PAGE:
Japan's government is looking to procure more generic drugs to help relieve its healthcare budget, and Eisai intends to cash in on that shift by offering its own India-made APIs to competitors. It is doubling its API production to have the extra product for sale in Japan.
Tokyo-based Eisai said it will start selling active pharmaceutical ingredients to domestic generic makers and will invest "tens of millions of dollars" to scale up production at its India plant in Andhra Pradesh.
Bristol-Myers Squibb, Pfizer and Eisai are targeting Japan's growing pharma market with a pair of deals in the cardiovascular and oncology spaces, signing back-loaded agreements to push new drugs in the country.
Japan's Eisai got a much-needed boost on Thursday when the FDA approved its cancer drug, Halaven, for treatment of liposarcoma for patients in which the cancer has advanced to the point where surgery is not an option.
Eisai's thyroid cancer drug Lenvima stepped into the FDA's fast lane for a new use.
Top Japanese drugmakers are moving to sell off their noncore businesses and less profitable generic drugs to focus on new drugs that are protected by patents and that bring in millions more in revenue.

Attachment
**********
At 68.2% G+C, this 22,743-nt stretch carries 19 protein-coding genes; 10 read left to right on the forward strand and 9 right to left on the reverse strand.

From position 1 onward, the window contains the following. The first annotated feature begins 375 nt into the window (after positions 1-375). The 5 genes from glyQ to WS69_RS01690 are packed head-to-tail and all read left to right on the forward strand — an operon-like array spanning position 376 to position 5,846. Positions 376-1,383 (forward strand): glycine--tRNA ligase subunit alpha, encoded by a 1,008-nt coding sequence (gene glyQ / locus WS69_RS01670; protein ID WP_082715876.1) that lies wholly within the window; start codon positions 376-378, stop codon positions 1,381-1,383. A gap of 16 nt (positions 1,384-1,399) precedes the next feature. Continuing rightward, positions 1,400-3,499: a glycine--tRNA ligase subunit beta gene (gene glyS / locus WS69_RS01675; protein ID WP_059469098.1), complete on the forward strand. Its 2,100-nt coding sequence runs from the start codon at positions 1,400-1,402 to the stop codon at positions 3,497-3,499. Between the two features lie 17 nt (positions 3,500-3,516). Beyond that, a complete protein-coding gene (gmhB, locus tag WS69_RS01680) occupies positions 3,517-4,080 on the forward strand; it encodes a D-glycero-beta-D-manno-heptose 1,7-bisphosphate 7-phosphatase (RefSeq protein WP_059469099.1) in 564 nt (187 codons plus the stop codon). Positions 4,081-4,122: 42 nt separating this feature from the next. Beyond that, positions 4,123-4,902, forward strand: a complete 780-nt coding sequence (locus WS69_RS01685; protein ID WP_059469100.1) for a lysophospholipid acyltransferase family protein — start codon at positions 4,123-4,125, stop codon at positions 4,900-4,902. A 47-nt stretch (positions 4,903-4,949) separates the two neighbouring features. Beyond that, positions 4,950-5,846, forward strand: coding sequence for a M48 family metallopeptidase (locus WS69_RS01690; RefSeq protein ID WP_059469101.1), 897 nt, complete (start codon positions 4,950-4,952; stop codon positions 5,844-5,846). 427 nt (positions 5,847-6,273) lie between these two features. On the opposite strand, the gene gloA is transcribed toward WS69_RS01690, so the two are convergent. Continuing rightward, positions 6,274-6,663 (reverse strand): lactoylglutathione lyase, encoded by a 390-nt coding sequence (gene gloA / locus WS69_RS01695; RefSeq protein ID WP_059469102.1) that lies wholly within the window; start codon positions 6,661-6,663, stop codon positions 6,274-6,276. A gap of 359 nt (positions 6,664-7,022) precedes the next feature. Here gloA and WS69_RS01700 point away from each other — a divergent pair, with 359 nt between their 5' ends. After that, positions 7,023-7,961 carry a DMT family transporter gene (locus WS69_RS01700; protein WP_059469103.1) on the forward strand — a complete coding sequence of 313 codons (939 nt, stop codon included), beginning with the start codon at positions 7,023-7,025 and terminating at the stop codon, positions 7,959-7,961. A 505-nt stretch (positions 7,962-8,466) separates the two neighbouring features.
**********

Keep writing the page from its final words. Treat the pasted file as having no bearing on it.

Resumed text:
In 2015, the FDA by its own account approved 45 new drugs, the largest one-year tally since 1996, which wrapped up with a record 53 regulatory OKs. Now, here's the full list of new drugs approved by the FDA in 2015, in chronological order.
Eisai's had a rough few years, but it's predicted an upswing in operating profit in the not-too-distant future. And to help it get there, it's struck a new deal in China.
Japanese drugmaker Eisai has aligned itself with France's Paoli Calmettes Institute to spotlight potential oncology therapies.
Biogen has been adding significantly to its manufacturing network lately. Now, it has decided, it is time to subtract.